|Southwest Airlines Boeing 737-700 landing.|
|National origin||United States|
|Manufacturer||Boeing Commercial Airplanes|
|First flight||April 9, 1967|
|Introduction||February 10, 1968 with Lufthansa|
|Primary users||Southwest Airlines
|Produced||1968 – Present|
|Number built||6,285 as of January 2010|
|Unit cost||737-100: US$32 million
Boeing 737 Classic
Boeing 737 Next Generation
The Boeing 737 is a short to medium range, single aisle, narrow body jet airliner. Originally developed as a shorter, lower-cost twin-engine airliner derived from Boeing's 707 and 727, the 737 has nine variants with the -600, -700, -800 and -900 currently in production.
Originally envisioned in 1964, the 737 first flew in 1967, and entered airline service in February 1968. The 737 is Boeing's only single-aisle, narrow-body airliner currently in production, sometimes serving markets previously filled by 707, 727, 757, DC-9 and MD-80/90 airliners.
The 737 has been continuously manufactured by Boeing since 1967 with 6,285 aircraft delivered and 2,063 orders yet to be fulfilled as of January 2010. The 737 series is the most-ordered and most-produced jet airliner in history as of April 2009, although the Airbus A320 is the currently most-ordered jet airliner family. There are on average 1,250 737s airborne at any given time, with one departing or landing somewhere every five seconds on average.
Boeing had been studying short-haul jet aircraft designs and wanted to produce another aircraft to supplement the 727 on short and thin routes. Preliminary design work began on 11 May 1964, and Boeing's intense market research yielded plans for a 50 to 60 passenger airliner for routes 50 to 1,000 mi (80 to 1,610 km) long. Lufthansa became the launch customer on 19 February 1965, with an order for 22 aircraft, worth $67 million (1965, $190.28 million in 2008), after the airline reportedly received assurances from Boeing that the 737 project would not be cancelled. Consultation with Lufthansa over the previous winter resulted in an increase in capacity to 100 seats.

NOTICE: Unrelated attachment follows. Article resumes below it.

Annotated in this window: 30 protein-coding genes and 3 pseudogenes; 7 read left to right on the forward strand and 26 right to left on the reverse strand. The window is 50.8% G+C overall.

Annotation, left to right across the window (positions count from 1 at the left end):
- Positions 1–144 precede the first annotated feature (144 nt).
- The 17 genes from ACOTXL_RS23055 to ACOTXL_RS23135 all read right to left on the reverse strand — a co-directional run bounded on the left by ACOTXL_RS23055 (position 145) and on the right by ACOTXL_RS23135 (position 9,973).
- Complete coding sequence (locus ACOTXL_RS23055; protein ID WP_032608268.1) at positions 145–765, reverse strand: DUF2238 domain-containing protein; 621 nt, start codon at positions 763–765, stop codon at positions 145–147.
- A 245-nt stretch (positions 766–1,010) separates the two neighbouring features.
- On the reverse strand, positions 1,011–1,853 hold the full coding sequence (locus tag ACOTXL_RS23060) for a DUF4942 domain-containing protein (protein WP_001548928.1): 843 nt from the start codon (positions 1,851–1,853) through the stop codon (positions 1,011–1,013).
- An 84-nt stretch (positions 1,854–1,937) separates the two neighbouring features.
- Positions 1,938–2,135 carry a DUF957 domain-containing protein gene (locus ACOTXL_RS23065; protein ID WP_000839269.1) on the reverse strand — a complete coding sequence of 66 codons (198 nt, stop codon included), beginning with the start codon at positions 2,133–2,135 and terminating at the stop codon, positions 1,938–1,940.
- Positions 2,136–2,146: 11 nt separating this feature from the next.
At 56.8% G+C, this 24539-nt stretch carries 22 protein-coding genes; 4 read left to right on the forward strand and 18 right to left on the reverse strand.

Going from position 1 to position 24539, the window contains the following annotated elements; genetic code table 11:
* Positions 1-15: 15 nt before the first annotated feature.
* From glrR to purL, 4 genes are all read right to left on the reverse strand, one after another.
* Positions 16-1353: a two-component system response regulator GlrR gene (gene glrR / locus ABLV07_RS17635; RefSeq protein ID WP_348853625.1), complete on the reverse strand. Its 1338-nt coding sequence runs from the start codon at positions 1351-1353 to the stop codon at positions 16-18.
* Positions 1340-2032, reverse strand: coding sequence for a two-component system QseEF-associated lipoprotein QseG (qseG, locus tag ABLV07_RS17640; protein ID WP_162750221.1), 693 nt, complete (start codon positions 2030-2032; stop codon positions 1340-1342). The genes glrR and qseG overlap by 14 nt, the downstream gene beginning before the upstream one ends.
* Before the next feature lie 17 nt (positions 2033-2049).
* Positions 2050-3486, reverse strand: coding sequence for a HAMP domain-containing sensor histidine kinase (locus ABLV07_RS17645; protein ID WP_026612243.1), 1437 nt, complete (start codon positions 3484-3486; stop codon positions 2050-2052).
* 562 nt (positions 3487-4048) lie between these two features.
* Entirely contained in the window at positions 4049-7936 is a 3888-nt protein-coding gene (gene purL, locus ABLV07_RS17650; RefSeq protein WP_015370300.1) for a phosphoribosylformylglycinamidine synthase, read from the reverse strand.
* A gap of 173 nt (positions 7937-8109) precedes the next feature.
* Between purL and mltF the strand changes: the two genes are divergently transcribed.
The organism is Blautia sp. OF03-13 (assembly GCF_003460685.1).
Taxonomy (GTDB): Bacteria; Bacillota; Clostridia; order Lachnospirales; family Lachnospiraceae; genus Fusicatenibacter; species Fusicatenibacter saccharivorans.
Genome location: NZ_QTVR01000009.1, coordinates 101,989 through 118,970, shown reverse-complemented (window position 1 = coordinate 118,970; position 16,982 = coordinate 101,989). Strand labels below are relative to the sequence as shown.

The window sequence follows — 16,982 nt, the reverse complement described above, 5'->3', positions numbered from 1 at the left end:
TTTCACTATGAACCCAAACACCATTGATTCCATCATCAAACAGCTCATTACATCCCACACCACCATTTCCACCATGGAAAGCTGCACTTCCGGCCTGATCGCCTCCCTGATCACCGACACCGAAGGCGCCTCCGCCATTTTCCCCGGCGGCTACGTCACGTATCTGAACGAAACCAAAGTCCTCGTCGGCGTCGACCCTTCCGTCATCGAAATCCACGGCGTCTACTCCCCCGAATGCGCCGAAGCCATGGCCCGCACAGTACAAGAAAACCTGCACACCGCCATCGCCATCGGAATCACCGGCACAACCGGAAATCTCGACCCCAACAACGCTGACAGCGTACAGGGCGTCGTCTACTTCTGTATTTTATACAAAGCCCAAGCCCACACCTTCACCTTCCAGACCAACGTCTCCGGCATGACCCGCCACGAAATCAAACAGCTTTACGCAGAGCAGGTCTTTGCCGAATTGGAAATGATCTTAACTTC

On April 5, 1965, Boeing announced an order by United Airlines for 40 737s. United wanted a slightly larger airplane than the original design; therefore, Boeing stretched the fuselage an extra 91 centimetres (36 in) ahead of, and 102 centimetres (40 in) behind the wing. The longer version was designated 737-200, with the original short body aircraft becoming the 737-100.
Detailed design work continued on both variants at the same time. Boeing was far behind its competitors when the 737 was launched, as rival aircraft BAC 1-11, Douglas DC-9, and Fokker F28 were already into flight certification. To expedite development, Boeing utilized 60% of the structure and systems of the existing 727, most notably the fuselage cross section. This fuselage permitted six-abreast seating compared to the rival 1-11 and DC-9's five-abreast layout, but the widened cross-section and short fuselage complicated the aerodynamics of the aft-mounted engines common with airliners of the time. As a result, engineers decided to mount the nacelles directly to the underside of the wings. The placement of this weight below the center of the aircraft also reduced stresses on the airframe, which allowed for a lighter wing, and kept the engines low to the ground for easy ramp operations. The engine chosen was the Pratt & Whitney JT8D-1 low-bypass ratio turbofan engine. With the wing-mounted engines, Boeing decided to mount the horizontal stabilizer on the fuselage rather than the T-tail style of the Boeing 727.
The initial assembly of the 737 was adjacent to Boeing Field (now officially called King County International Airport) because the factory in Renton was at capacity building the 707 and 727. After 271 aircraft, production was moved to Renton in late 1970. A significant portion of the fuselage assembly is in Wichita, Kansas previously by Boeing but now by Spirit AeroSystems, which purchased some of Boeing's assets in Wichita. The fuselage is joined with the wings and landing gear, then moves down the assembly line for the engines, avionics and interiors. After rolling out the aircraft, Boeing tests the systems and engines before its maiden flight to Boeing Field, where it is painted and fine tuned before delivery to the customer.